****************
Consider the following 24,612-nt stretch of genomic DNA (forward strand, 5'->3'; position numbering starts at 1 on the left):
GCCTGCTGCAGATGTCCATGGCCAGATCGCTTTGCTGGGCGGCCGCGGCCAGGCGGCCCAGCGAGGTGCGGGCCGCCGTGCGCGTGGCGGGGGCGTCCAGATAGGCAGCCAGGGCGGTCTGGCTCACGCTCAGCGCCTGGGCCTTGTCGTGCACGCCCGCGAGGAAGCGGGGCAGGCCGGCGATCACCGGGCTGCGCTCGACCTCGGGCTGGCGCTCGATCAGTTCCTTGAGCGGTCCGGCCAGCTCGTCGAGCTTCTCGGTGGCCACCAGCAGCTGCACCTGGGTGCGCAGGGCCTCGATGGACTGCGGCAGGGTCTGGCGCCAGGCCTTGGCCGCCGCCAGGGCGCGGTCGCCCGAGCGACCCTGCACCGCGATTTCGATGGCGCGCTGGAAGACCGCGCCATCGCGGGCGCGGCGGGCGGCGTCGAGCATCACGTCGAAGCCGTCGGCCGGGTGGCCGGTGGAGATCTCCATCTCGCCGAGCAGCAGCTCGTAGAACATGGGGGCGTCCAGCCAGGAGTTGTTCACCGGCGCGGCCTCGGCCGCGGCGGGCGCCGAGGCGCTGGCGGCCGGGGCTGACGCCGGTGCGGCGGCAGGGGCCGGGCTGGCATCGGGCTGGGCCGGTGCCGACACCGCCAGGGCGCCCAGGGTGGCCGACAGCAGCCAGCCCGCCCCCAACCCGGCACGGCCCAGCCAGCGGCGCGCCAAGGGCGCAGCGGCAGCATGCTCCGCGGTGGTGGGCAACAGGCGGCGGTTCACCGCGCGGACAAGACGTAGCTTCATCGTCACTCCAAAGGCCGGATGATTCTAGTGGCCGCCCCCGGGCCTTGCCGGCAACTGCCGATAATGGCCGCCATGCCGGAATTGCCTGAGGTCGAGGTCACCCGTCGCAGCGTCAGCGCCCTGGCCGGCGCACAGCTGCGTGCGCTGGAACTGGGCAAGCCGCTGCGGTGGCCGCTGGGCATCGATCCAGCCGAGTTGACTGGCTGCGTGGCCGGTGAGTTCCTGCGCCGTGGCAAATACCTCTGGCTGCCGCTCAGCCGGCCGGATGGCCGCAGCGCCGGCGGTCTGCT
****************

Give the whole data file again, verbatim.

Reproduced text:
Consider the following 24,612-nt stretch of genomic DNA (forward strand, 5'->3'; position numbering starts at 1 on the left):
GCCTGCTGCAGATGTCCATGGCCAGATCGCTTTGCTGGGCGGCCGCGGCCAGGCGGCCCAGCGAGGTGCGGGCCGCCGTGCGCGTGGCGGGGGCGTCCAGATAGGCAGCCAGGGCGGTCTGGCTCACGCTCAGCGCCTGGGCCTTGTCGTGCACGCCCGCGAGGAAGCGGGGCAGGCCGGCGATCACCGGGCTGCGCTCGACCTCGGGCTGGCGCTCGATCAGTTCCTTGAGCGGTCCGGCCAGCTCGTCGAGCTTCTCGGTGGCCACCAGCAGCTGCACCTGGGTGCGCAGGGCCTCGATGGACTGCGGCAGGGTCTGGCGCCAGGCCTTGGCCGCCGCCAGGGCGCGGTCGCCCGAGCGACCCTGCACCGCGATTTCGATGGCGCGCTGGAAGACCGCGCCATCGCGGGCGCGGCGGGCGGCGTCGAGCATCACGTCGAAGCCGTCGGCCGGGTGGCCGGTGGAGATCTCCATCTCGCCGAGCAGCAGCTCGTAGAACATGGGGGCGTCCAGCCAGGAGTTGTTCACCGGCGCGGCCTCGGCCGCGGCGGGCGCCGAGGCGCTGGCGGCCGGGGCTGACGCCGGTGCGGCGGCAGGGGCCGGGCTGGCATCGGGCTGGGCCGGTGCCGACACCGCCAGGGCGCCCAGGGTGGCCGACAGCAGCCAGCCCGCCCCCAACCCGGCACGGCCCAGCCAGCGGCGCGCCAAGGGCGCAGCGGCAGCATGCTCCGCGGTGGTGGGCAACAGGCGGCGGTTCACCGCGCGGACAAGACGTAGCTTCATCGTCACTCCAAAGGCCGGATGATTCTAGTGGCCGCCCCCGGGCCTTGCCGGCAACTGCCGATAATGGCCGCCATGCCGGAATTGCCTGAGGTCGAGGTCACCCGTCGCAGCGTCAGCGCCCTGGCCGGCGCACAGCTGCGTGCGCTGGAACTGGGCAAGCCGCTGCGGTGGCCGCTGGGCATCGATCCAGCCGAGTTGACTGGCTGCGTGGCCGGTGAGTTCCTGCGCCGTGGCAAATACCTCTGGCTGCCGCTCAGCCGGCCGGATGGCCGCAGCGCCGGCGGTCTGCT